What is the evidence that suggests studying the arts can increase creativity and imagination?

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For centuries, it has been believed that studying the arts can help to increase creativity and imagination. The idea of using art as a platform for honing thinking skills has been around for some time, and there is now a strong body of evidence to suggest that looking at art can help to develop 'thinking dispositions'.

Psychologist David Perkins1 argues that for these skills to transfer to other contexts, teachers must explicitly show students how the principles of thinking in the arts can be applied in other domains.

 

What "thinking dispositions" can be cultivated by looking at art?

This highlights the importance of arts education, which should involve open-ended inquiry, creative problem finding, and creative problem solving (Perkins, 2003). The arts make an ideal platform for honing thinking skills, as they give us the ability to focus on a physical object, check our argument at any time, keep us engaged, and inspire us to make meaningful connections.

The concept that studying the arts can increase creativity and imagination has been a part of our culture for some time. The idea is that looking at art requires thinking and can be used to cultivate "thinking dispositions" such as curiosity, open-mindedness, and an openness to new ideas. In addition, the arts make an ideal platform for honing thinking skills, as they give us the ability to focus on a physical object, check our argument at any time, keep us engaged, and inspire us to make meaningful connections. 

How can the arts be used to hone thinking skills?

There is evidence to suggest that studying the arts can increase creativity and imagination. Arts education should involve open-ended inquiry, creative problem finding, and creative problem solving. Psychologist David Perkins suggests that looking at art requires thinking and can be used to cultivate "thinking dispositions" such as curiosity, open-mindedness, and an openness to new ideas. The arts make an ideal platform for honing thinking skills, as they give us the ability to focus on a physical object, check our argument at any time, keep us engaged, and inspire us to make meaningful connections. However, Perkins indicates that for these skills to transfer to other contexts, teachers must explicitly show students how the principles of thinking in the arts are applicable to other domains.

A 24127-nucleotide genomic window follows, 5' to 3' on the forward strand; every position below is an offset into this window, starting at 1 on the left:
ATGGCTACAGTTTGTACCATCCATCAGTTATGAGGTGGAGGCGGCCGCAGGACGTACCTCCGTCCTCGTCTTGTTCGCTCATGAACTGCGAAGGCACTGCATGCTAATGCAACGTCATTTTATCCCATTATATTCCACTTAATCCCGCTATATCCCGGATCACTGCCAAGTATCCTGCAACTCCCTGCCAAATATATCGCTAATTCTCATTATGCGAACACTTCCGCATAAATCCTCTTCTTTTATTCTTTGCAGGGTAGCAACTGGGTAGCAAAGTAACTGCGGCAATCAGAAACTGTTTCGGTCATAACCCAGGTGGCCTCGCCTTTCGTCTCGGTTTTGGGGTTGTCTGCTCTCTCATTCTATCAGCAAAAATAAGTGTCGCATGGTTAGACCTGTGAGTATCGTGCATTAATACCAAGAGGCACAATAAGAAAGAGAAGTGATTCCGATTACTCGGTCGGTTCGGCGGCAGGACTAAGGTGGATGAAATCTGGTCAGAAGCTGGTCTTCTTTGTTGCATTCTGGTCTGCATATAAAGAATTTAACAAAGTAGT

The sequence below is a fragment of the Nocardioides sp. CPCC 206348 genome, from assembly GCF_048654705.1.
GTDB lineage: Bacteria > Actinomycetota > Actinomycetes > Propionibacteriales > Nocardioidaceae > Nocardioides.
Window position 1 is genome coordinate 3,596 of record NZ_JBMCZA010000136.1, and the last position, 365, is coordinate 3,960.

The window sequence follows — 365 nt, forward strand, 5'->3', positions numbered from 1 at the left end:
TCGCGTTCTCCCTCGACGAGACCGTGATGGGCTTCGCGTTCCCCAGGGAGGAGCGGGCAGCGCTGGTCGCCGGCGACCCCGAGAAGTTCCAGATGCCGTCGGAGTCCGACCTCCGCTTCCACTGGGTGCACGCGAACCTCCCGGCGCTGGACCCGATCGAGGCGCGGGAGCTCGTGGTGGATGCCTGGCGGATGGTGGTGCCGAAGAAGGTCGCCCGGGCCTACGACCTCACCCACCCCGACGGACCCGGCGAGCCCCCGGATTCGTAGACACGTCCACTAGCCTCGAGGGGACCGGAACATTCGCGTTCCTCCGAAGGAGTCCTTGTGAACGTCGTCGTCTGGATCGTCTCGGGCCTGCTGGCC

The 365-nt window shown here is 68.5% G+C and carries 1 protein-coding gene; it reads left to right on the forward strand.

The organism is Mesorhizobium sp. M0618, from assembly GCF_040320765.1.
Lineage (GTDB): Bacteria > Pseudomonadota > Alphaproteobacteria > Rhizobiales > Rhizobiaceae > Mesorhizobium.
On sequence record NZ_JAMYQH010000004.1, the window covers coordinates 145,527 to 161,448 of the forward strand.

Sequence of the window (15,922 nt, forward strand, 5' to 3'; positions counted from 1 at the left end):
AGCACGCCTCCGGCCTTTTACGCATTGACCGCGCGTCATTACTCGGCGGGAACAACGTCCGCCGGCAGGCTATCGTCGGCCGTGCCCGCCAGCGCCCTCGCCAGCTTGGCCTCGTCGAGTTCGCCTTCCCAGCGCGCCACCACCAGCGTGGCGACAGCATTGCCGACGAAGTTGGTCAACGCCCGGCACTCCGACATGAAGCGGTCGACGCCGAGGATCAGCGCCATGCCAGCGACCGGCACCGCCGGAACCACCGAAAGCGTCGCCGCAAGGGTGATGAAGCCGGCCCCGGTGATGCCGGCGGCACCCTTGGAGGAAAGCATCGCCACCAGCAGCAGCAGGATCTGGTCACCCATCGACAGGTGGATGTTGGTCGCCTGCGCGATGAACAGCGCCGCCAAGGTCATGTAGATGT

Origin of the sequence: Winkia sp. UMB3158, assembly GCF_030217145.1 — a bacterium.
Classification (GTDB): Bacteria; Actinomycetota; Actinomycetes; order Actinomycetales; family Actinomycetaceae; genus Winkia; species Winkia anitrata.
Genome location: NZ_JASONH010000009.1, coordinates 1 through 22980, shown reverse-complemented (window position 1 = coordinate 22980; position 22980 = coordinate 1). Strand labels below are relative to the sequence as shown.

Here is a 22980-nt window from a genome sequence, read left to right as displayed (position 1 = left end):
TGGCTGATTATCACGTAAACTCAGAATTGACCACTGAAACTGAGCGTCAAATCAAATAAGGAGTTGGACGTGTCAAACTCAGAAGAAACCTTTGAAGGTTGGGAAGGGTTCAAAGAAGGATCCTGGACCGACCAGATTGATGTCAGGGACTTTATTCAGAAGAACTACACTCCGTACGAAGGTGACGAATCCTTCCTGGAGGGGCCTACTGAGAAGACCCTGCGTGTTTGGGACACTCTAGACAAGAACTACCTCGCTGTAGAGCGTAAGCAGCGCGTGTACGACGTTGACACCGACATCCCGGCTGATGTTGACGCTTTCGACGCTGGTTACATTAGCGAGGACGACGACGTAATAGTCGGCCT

Studing art can increse your creativity and imagination

In conclusion, studying the arts can have a positive impact on ones creativity and imagination, and is an effective way to hone thinking skills. Arts education should involve open-ended inquiry, creative problem finding, and creative problem solving. Psychologist David Perkins suggests that looking at art requires thinking and can be used to cultivate "thinking dispositions" such as curiosity, open-mindedness, and an openness to new ideas. Finally, for these skills to transfer to other contexts, teachers must explicitly show students how the principles of thinking in the arts are applicable to other domains. Arts education is an invaluable tool that can help to shape the minds of students, preparing them for a successful future.

 

1. David Perkins is an American educational theorist, psychologist and author. He is most well-known for his work on the development of learning and intelligence, and his theories of generative learning, instructional design, and the educational value of play. He is currently a professor at Harvard University and director of the Harvard Project Zero. Perkins was born in Minneapolis in 1936. He received his bachelor's degree from Harvard University in 1958, and his PhD in psychology from Stanford University in 1965. After completing his PhD, he went on to teach at the University of Michigan and the University of California, San Diego.

In 1971, Perkins founded the Harvard Project Zero, a research group dedicated to exploring the role of the arts in learning. This group has since grown to include scholars from around the world. Perkins has written several books, such as The Intelligent Eye, Smart Schools, and Outsmarting IQ, which have been influential in the field of education. Perkins has also been involved in numerous educational reform efforts, including work with the National Science Foundation and the Carnegie Corporation. He was a major contributor to the development of the National Science Education Standards.

In addition, Perkins has also served on the editorial boards of several educational journals, including Theory Into Practice and Educational Researcher. Perkins has received numerous awards and honors, including two honorary degrees and the American Psychological Association's Award for Distinguished Contributions to Education and Training in Psychology. He has been a leader in the field of education, and his work has been influential in the development of educational theory and practice.